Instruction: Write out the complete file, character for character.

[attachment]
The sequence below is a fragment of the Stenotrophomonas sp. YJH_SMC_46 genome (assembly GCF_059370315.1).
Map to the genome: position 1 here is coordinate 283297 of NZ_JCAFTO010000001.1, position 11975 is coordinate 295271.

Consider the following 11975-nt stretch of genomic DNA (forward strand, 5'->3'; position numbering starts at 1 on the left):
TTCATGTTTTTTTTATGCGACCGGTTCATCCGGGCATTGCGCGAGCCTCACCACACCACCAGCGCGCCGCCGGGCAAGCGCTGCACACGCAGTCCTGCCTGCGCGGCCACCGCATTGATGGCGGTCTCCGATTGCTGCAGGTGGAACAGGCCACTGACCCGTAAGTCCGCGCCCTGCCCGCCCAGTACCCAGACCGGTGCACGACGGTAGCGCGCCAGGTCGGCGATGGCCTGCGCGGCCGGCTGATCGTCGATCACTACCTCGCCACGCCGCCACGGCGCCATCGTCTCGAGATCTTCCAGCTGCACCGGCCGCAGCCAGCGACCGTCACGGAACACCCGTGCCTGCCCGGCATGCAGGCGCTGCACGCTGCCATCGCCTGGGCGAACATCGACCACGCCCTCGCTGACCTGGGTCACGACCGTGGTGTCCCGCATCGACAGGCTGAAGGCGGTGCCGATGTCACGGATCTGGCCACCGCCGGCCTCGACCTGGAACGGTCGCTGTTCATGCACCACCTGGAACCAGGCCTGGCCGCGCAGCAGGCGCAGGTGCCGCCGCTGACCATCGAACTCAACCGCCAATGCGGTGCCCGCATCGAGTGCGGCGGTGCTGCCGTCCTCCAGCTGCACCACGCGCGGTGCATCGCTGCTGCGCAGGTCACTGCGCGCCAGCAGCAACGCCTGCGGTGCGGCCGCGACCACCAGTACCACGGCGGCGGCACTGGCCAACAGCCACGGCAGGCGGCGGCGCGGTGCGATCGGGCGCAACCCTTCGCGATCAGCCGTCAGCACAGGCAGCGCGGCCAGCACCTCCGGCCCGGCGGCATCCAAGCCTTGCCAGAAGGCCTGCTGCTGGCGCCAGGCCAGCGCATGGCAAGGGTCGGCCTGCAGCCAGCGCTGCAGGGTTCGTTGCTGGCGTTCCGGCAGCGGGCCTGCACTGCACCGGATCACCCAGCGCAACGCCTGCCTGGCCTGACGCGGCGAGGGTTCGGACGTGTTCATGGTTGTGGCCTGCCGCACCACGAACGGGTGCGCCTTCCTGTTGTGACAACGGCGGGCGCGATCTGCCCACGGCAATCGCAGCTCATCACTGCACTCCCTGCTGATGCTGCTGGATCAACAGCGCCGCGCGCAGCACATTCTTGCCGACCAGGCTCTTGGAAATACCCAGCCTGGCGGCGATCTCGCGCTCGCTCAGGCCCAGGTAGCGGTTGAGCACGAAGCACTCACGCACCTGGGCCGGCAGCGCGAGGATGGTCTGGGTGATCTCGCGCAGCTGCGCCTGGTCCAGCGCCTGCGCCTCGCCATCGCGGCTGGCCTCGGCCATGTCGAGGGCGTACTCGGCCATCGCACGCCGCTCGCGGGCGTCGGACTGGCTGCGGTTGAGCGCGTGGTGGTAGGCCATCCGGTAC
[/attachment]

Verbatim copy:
The sequence below is a fragment of the Stenotrophomonas sp. YJH_SMC_46 genome (assembly GCF_059370315.1).
Map to the genome: position 1 here is coordinate 283297 of NZ_JCAFTO010000001.1, position 11975 is coordinate 295271.

Consider the following 11975-nt stretch of genomic DNA (forward strand, 5'->3'; position numbering starts at 1 on the left):
TTCATGTTTTTTTTATGCGACCGGTTCATCCGGGCATTGCGCGAGCCTCACCACACCACCAGCGCGCCGCCGGGCAAGCGCTGCACACGCAGTCCTGCCTGCGCGGCCACCGCATTGATGGCGGTCTCCGATTGCTGCAGGTGGAACAGGCCACTGACCCGTAAGTCCGCGCCCTGCCCGCCCAGTACCCAGACCGGTGCACGACGGTAGCGCGCCAGGTCGGCGATGGCCTGCGCGGCCGGCTGATCGTCGATCACTACCTCGCCACGCCGCCACGGCGCCATCGTCTCGAGATCTTCCAGCTGCACCGGCCGCAGCCAGCGACCGTCACGGAACACCCGTGCCTGCCCGGCATGCAGGCGCTGCACGCTGCCATCGCCTGGGCGAACATCGACCACGCCCTCGCTGACCTGGGTCACGACCGTGGTGTCCCGCATCGACAGGCTGAAGGCGGTGCCGATGTCACGGATCTGGCCACCGCCGGCCTCGACCTGGAACGGTCGCTGTTCATGCACCACCTGGAACCAGGCCTGGCCGCGCAGCAGGCGCAGGTGCCGCCGCTGACCATCGAACTCAACCGCCAATGCGGTGCCCGCATCGAGTGCGGCGGTGCTGCCGTCCTCCAGCTGCACCACGCGCGGTGCATCGCTGCTGCGCAGGTCACTGCGCGCCAGCAGCAACGCCTGCGGTGCGGCCGCGACCACCAGTACCACGGCGGCGGCACTGGCCAACAGCCACGGCAGGCGGCGGCGCGGTGCGATCGGGCGCAACCCTTCGCGATCAGCCGTCAGCACAGGCAGCGCGGCCAGCACCTCCGGCCCGGCGGCATCCAAGCCTTGCCAGAAGGCCTGCTGCTGGCGCCAGGCCAGCGCATGGCAAGGGTCGGCCTGCAGCCAGCGCTGCAGGGTTCGTTGCTGGCGTTCCGGCAGCGGGCCTGCACTGCACCGGATCACCCAGCGCAACGCCTGCCTGGCCTGACGCGGCGAGGGTTCGGACGTGTTCATGGTTGTGGCCTGCCGCACCACGAACGGGTGCGCCTTCCTGTTGTGACAACGGCGGGCGCGATCTGCCCACGGCAATCGCAGCTCATCACTGCACTCCCTGCTGATGCTGCTGGATCAACAGCGCCGCGCGCAGCACATTCTTGCCGACCAGGCTCTTGGAAATACCCAGCCTGGCGGCGATCTCGCGCTCGCTCAGGCCCAGGTAGCGGTTGAGCACGAAGCACTCACGCACCTGGGCCGGCAGCGCGAGGATGGTCTGGGTGATCTCGCGCAGCTGCGCCTGGTCCAGCGCCTGCGCCTCGCCATCGCGGCTGGCCTCGGCCATGTCGAGGGCGTACTCGGCCATCGCACGCCGCTCGCGGGCGTCGGACTGGCTGCGGTTGAGCGCGTGGTGGTAGGCCATCCGGTAC